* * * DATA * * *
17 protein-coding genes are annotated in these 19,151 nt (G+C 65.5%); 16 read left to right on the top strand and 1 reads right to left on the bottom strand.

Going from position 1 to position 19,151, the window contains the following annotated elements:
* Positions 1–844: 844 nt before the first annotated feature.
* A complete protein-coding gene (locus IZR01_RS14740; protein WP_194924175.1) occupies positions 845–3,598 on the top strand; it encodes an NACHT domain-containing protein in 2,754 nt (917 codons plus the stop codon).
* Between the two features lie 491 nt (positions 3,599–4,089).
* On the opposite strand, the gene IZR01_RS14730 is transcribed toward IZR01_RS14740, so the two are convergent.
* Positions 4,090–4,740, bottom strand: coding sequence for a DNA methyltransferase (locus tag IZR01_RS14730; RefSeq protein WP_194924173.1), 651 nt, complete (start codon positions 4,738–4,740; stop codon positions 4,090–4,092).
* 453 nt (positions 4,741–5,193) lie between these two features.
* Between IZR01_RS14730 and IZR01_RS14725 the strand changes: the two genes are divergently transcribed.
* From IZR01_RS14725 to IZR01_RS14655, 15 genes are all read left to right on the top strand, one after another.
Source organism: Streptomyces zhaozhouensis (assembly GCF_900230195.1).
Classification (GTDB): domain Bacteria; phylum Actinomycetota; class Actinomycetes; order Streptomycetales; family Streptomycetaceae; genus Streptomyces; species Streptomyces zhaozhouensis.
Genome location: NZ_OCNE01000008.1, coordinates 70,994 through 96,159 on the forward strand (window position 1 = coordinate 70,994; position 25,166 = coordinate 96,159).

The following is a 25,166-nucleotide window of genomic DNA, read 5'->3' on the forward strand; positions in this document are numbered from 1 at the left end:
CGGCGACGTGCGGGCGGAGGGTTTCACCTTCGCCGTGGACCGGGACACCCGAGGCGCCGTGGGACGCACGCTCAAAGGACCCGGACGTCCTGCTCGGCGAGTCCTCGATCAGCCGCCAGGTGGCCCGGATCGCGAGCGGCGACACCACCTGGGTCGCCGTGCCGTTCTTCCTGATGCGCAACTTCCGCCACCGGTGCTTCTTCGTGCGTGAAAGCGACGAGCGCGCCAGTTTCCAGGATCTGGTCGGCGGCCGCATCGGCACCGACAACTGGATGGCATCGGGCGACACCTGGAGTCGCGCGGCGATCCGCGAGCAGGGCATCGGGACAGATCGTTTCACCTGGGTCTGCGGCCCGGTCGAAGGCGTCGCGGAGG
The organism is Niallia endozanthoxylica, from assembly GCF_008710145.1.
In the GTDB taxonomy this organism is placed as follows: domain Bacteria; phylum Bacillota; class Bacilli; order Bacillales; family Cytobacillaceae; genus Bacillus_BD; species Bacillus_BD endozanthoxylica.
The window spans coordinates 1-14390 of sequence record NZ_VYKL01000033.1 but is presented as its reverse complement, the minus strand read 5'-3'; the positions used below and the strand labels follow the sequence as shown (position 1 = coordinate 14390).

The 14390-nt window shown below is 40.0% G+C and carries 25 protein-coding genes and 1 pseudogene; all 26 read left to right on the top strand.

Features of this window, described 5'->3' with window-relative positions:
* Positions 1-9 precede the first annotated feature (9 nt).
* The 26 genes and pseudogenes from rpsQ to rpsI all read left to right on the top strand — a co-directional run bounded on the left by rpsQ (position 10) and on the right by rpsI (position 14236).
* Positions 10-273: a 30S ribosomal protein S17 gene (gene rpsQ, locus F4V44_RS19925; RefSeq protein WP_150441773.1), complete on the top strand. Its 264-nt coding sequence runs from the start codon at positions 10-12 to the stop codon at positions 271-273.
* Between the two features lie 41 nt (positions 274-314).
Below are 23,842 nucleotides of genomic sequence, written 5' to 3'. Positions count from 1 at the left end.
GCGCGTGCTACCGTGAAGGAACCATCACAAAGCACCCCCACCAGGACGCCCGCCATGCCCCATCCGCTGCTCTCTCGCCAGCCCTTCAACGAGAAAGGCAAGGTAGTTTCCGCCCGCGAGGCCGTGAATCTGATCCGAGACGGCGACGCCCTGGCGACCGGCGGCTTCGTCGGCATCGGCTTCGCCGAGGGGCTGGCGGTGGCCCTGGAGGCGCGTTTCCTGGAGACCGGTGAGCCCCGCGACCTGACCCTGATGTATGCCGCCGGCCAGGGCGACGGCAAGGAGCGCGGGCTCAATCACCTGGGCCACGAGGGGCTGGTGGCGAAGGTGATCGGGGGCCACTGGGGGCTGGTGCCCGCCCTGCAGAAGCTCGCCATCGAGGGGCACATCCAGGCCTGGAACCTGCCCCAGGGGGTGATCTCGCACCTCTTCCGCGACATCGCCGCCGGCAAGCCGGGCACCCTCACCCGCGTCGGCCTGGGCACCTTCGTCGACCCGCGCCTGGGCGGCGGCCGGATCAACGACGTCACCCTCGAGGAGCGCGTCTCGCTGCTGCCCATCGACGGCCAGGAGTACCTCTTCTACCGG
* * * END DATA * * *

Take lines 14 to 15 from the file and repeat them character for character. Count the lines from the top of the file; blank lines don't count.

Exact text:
The following is a 25,166-nucleotide window of genomic DNA, read 5'->3' on the forward strand; positions in this document are numbered from 1 at the left end:
CGGCGACGTGCGGGCGGAGGGTTTCACCTTCGCCGTGGACCGGGACACCCGAGGCGCCGTGGGACGCACGCTCAAAGGACCCGGACGTCCTGCTCGGCGAGTCCTCGATCAGCCGCCAGGTGGCCCGGATCGCGAGCGGCGACACCACCTGGGTCGCCGTGCCGTTCTTCCTGATGCGCAACTTCCGCCACCGGTGCTTCTTCGTGCGTGAAAGCGACGAGCGCGCCAGTTTCCAGGATCTGGTCGGCGGCCGCATCGGCACCGACAACTGGATGGCATCGGGCGACACCTGGAGTCGCGCGGCGATCCGCGAGCAGGGCATCGGGACAGATCGTTTCACCTGGGTCTGCGGCCCGGTCGAAGGCGTCGCGGAGG